5 Trade Ideas for Q2

21 March 2017

David Cheetham - report Q2 trade ideas

David Cheetham

  • EURAUD - will the euro be able to capitalise on an improving economic situation amid political turbulences?
  • EURJPY - what happens if Marine Le Pen wins presidential elections in France?
  • SPA35 & US500 - are there any opportunities in equity markets that seem to be overvalued?
  • Cotton - prices rallied briskly but isn’t extreme positioning a warning sign for the cotton market?
  • Platinum - precious metals started the year on a strong footing and platinum could benefit from favourable fundamentals
President Trump taking office and the Fed increasing interest rates for the third time dominated the markets in the first quarter of the year. Politics and central banks will remain under the spotlight in the spring but the emphasis will move towards Europe.


EURAUD
Following a period of lacklustre growth over the past few years, 2017 has started promisingly for the euro. Business indicators have been on the rise and not only have the PMI indicators been the highest since early 2011, but the improvement has been very broadly based. If this continues and we see a confirmation from the hard data like industrial output and GDP growth, the European Central Bank (ECB) may be willing to start unwinding its policy even before the year end. In fact, the Bank has already hinted at a possibility of deposit rate increases. In contrast, the Reserve Bank of Australia (RBA) seems to be very reluctant to even consider rate increases and has been content dismissing more rate cuts. The Australian economy has been sending mixed signals with relatively high growth rates and improving trade balance on one hand, but subdued labour market and core inflation on the other. The Australian economy and thus the AUD keep relying on elevated prices of industrial commodities and any pullback on markets like iron ore could weigh on the currency. Interest rates are higher in Australia compared to the European Economic and Monetary Union (EMU) in static terms, but this difference could narrow if the EMU economy retains the momentum of the recovery. In fact, just a revival of short-term market rates for the euro from a deeply negative territory with a stable rates in Australia could push EURAUD higher. Finally, the euro still seems to be offering some politics-related discount and a favourable election result in France (which would be anything but Le Pen win) could buoy the currency in the spring.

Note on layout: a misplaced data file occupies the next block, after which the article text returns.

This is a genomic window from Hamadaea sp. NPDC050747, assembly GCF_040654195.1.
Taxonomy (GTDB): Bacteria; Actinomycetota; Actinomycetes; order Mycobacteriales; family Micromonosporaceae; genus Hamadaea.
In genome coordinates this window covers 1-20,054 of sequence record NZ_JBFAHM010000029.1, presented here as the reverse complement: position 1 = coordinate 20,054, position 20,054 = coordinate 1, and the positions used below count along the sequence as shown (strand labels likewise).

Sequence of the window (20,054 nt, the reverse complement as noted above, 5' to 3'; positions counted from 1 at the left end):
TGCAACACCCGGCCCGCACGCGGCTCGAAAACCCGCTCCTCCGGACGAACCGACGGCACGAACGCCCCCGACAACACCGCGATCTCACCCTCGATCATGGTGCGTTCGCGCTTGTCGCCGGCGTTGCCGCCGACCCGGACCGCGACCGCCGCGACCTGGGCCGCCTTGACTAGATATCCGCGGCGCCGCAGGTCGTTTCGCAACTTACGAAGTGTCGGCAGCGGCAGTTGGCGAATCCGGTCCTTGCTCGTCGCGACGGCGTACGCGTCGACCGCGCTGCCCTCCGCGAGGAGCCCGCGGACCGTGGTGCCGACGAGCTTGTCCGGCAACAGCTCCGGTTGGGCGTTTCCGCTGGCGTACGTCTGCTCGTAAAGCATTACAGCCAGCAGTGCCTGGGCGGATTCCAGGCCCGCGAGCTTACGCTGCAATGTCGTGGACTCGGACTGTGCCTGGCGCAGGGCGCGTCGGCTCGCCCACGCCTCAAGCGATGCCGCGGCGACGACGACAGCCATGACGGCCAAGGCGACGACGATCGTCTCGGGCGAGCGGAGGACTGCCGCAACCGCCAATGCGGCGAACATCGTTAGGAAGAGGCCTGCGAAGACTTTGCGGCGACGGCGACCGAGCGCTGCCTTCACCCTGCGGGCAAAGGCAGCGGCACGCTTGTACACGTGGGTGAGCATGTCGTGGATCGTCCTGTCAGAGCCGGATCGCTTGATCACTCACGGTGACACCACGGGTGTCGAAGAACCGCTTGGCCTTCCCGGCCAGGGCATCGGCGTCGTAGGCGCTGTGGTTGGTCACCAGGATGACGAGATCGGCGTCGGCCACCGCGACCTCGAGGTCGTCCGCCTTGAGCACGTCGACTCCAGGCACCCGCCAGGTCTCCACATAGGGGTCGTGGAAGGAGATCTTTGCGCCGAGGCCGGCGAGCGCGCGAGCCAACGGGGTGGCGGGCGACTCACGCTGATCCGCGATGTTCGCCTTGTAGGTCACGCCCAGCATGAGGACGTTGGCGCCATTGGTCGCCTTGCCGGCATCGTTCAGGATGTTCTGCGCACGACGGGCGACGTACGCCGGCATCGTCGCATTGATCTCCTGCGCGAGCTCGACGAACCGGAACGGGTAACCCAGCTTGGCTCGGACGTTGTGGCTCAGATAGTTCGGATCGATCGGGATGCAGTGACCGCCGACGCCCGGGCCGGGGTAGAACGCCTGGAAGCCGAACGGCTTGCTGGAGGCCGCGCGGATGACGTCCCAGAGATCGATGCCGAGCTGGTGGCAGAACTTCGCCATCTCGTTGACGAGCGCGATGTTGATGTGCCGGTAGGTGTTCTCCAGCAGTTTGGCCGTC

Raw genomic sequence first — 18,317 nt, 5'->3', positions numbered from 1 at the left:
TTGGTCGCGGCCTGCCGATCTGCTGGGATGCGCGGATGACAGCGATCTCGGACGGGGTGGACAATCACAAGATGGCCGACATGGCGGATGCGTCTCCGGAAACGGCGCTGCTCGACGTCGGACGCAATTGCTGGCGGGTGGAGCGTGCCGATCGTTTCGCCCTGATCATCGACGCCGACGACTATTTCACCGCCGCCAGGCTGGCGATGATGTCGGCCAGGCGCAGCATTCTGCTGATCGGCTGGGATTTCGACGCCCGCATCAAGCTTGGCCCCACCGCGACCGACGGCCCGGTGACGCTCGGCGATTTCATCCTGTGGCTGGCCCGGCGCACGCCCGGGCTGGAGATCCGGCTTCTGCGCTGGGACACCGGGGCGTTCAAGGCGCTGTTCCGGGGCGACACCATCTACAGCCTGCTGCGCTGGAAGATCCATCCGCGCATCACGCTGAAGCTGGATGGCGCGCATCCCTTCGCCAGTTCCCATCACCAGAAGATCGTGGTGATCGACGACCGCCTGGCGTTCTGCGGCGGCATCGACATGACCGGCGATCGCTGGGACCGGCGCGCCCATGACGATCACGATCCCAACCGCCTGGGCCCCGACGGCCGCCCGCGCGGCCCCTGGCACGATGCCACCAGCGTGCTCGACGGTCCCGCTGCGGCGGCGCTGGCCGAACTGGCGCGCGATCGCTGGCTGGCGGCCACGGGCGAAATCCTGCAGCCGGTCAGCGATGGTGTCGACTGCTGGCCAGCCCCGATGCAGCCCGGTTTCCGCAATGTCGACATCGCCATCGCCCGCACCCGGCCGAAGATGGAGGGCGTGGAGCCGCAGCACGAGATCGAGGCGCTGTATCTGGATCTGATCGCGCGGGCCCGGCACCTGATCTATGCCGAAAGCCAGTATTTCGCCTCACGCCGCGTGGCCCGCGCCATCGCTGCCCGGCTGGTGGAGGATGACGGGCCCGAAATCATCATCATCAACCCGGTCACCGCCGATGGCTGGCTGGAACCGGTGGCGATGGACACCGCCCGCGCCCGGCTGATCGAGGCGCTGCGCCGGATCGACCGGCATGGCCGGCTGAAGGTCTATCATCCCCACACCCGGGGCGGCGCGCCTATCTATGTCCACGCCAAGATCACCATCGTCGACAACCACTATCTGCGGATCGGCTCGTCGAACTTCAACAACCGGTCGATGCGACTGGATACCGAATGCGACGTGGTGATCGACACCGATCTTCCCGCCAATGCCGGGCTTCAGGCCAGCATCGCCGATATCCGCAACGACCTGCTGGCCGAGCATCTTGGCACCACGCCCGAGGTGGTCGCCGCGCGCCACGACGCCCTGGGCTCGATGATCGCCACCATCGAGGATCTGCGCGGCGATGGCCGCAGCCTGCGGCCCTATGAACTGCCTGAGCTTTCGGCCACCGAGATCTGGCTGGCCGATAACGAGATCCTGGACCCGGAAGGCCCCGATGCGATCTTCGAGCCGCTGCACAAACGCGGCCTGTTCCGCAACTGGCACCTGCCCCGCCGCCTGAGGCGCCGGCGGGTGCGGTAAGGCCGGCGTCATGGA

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EURAUD has been rebounding from the key support and fundamental factors could be encouraging buyers

 

TRY A FREE DEMO

The ‘Le Pen’ Trade – EURJPY
Presidential elections in France are the most important political event in the second quarter, not only in Europe but for global financial markets in general. There are two rounds and three candidates but one name is especially important – Marine Le Pen. Le Pen, a leader of anti-EU and anti-immigration National Front, promised a referendum on the EU membership within the first six months of her presidency. Such a move would be another blow for an already troubled Union and a Frexit could undermine the project altogether, making Le Pen win an existential risk for the euro.
Markets were increasingly afraid of Le Pen victory in February when her support seemed to be on the rise at the expense of a scandal-hit Francois Fillon. However, a surge in popularity of socialist-backed Emmanuel Macron seems to have decreased Le Pen’s chances. Having said that, polls were unable to properly identify the support trend in the two major votes last year – Brexit and US presidential elections still fresh in traders’ minds, so a reaction to an unexpected result could be very strong. Current polls have been giving an edge to Emmanuel Macron but Marine Le Pen’s position ahead of the first round is still strong and a victory cannot be completely dismissed at this stage. The first round of French presidential elections will be held on 23 April and the decisive second round on 7 May.

Bearing in mind the above, in the case of a Le Pen win, traders could consider taking a short position on EURJPY. The euro could be naturally under pressure and the yen could gain as risk aversion would most likely increase. Note that the intraday move downwards on the pair after the Brexit vote was around 1250 pips.

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EURJPY tumbled massively right after the Brexit vote, and the pair could react in a similar way should Le Pen win presidential elections in France


SPA35/US500